Oops. That sure didn’t work. Back to the drawing board to figure out another way to add an enhanced brick design to this wall. Just look at this mess! Sometimes a solid attempt turns into a solid failure. Something goes wrong. One crucial part of the process was forgotten. Maybe a piece breaks along the way. When the whole wall crumbles like this, it’s hard to feel like trying all over again. Instead, people are often immersed in feelings of self-doubt, frustration, and regret. What do we need to turn all of this around and M-O-V-E forward?
Use that gray matter to remember exactly what you did this time. Focus on each step to figure out what went wrong. Make notes – your memory of it all won’t last long. They say that we remember only half of something from the day before, and a week later much less than that. By tracking what you’ve done on each attempt, you’ll have a memory of what changes were made, what was tweaked, and maybe even what went wrong.
Just know that you are not alone. Most successes only came to be after many failed attempts. Give yourself some time to feel deflated, but then plow through it, knowing that you’re in excellent company. The first business entrepreneur Bill Gates created failed before it got off the ground. You know what happened to another one of his companies. A motel and restaurant Colonel Harland Sanders owned burned in a fire. He was down to a $110 Social Security check, but went on a road trip to pitch his recipe for fried chicken.
More than 1000 restaurants said no, but one said yes. Look where that went. At one point, there were over 4200 Kentucky Fried Chicken restaurants in the U.S. Marilyn Monroe dropped out of high school at 16; four years later, her face was on 33 different magazines, plus she had a contract with an acting agency. Ted Giesel’s first manuscript was rejected by 28 editors.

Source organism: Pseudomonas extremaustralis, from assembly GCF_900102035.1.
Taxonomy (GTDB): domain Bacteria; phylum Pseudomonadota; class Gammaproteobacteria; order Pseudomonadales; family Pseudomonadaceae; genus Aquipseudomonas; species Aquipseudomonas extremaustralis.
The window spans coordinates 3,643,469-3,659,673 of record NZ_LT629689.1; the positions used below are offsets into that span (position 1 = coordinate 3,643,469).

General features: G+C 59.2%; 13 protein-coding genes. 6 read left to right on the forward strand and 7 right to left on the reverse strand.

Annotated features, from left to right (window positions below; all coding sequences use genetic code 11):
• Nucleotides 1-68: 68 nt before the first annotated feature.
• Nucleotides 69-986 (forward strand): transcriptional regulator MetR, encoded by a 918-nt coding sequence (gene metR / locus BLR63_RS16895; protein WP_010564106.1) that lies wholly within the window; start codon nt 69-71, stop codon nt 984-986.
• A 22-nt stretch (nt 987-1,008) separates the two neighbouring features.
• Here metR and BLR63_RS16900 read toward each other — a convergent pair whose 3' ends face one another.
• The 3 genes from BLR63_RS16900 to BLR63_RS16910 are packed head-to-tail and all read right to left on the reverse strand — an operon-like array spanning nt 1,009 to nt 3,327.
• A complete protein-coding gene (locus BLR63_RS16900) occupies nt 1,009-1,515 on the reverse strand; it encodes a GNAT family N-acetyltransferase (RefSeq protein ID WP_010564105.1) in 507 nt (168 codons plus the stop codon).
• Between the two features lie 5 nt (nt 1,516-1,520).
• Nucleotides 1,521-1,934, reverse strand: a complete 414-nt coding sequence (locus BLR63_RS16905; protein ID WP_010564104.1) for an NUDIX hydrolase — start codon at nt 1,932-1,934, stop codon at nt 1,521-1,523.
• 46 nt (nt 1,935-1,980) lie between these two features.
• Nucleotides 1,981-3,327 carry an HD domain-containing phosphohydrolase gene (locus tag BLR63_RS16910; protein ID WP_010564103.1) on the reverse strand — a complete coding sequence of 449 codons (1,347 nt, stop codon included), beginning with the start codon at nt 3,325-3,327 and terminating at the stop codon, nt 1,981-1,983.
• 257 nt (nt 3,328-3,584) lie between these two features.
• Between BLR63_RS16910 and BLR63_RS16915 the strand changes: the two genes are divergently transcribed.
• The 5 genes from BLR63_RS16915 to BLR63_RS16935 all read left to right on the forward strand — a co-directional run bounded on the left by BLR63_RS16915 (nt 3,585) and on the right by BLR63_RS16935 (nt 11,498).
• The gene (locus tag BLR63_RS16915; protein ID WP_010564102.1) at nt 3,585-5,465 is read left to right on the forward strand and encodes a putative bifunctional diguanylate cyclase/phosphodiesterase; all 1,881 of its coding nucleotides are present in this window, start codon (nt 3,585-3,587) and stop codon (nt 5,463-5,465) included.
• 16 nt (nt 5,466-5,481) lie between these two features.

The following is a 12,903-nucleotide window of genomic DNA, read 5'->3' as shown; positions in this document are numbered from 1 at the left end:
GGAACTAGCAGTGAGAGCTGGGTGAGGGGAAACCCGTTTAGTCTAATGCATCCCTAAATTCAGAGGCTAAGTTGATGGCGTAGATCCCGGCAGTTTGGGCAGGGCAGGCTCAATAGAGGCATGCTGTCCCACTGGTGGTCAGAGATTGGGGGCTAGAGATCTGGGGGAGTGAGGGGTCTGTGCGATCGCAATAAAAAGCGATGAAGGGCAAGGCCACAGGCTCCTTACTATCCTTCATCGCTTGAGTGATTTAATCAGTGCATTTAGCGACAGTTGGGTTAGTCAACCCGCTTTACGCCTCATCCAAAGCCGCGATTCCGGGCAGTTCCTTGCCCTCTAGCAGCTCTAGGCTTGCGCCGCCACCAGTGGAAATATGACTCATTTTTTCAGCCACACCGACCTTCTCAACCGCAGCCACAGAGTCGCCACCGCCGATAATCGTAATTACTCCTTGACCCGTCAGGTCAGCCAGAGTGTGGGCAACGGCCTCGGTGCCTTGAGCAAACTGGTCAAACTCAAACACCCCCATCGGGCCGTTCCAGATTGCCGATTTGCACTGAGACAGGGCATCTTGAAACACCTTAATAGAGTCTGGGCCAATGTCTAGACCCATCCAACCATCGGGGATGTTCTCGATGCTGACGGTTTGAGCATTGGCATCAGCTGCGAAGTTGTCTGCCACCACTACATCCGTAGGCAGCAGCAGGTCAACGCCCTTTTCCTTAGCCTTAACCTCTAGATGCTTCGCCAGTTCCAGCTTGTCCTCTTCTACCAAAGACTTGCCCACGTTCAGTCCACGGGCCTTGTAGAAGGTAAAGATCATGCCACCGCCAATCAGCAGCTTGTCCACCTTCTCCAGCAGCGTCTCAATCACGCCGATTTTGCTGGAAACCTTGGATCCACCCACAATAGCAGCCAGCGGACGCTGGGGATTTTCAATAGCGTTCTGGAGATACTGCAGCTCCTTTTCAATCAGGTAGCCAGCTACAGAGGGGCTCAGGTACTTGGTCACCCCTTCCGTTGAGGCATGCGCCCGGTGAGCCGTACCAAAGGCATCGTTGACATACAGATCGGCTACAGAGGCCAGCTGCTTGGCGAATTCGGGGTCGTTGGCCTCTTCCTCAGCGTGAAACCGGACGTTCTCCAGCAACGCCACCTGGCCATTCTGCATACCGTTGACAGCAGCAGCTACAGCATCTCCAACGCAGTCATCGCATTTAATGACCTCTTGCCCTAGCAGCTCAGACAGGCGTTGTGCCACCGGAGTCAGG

He submitted it to one more. Now known as Dr. Seuss, more than 600 million copies of his books have been sold – and translated into 20 different languages for children around the world to enjoy. These folks did not give up.
Take a break. Don’t go right back to it and try again, because invariably you’ll end up doing the very same thing. Move on to something else so that you can give yourself some distance, some space. Sometimes when we don’t focus on a task or topic, our brain is mulling it all over in the background somehow – and up pops a solution! That’s what you need. When you allow your mind some time to sort things out, your perspective is recharged and you’ll come up with a different approach, some new ideas.
Put yourself in a good space. Reach out to someone who makes you laugh. Read a few pages of one of your favorite books or articles. Do something fun. Watch a TV show or a movie. Basically, distract yourself. Your energy needs to be recharged. When you get out of your own thinking, you’ll get back into a positive space. In order to take a flying leap into the next attempt, it’s important that you are revitalized and renewed. Once you’ve flushed out all negative thoughts and feelings, then it’s time to move forward and try, try again.
When it seems as though you’ve failed often enough, just know that you could very well be on the edge of success. Failing is a much better route and adventure than never trying at all. Many discoveries have been made because people refused to give up. Use this maxim to keep motivating yourself beyond a collapsed wall: “Never let success get to your head; never let failure get to your heart.”
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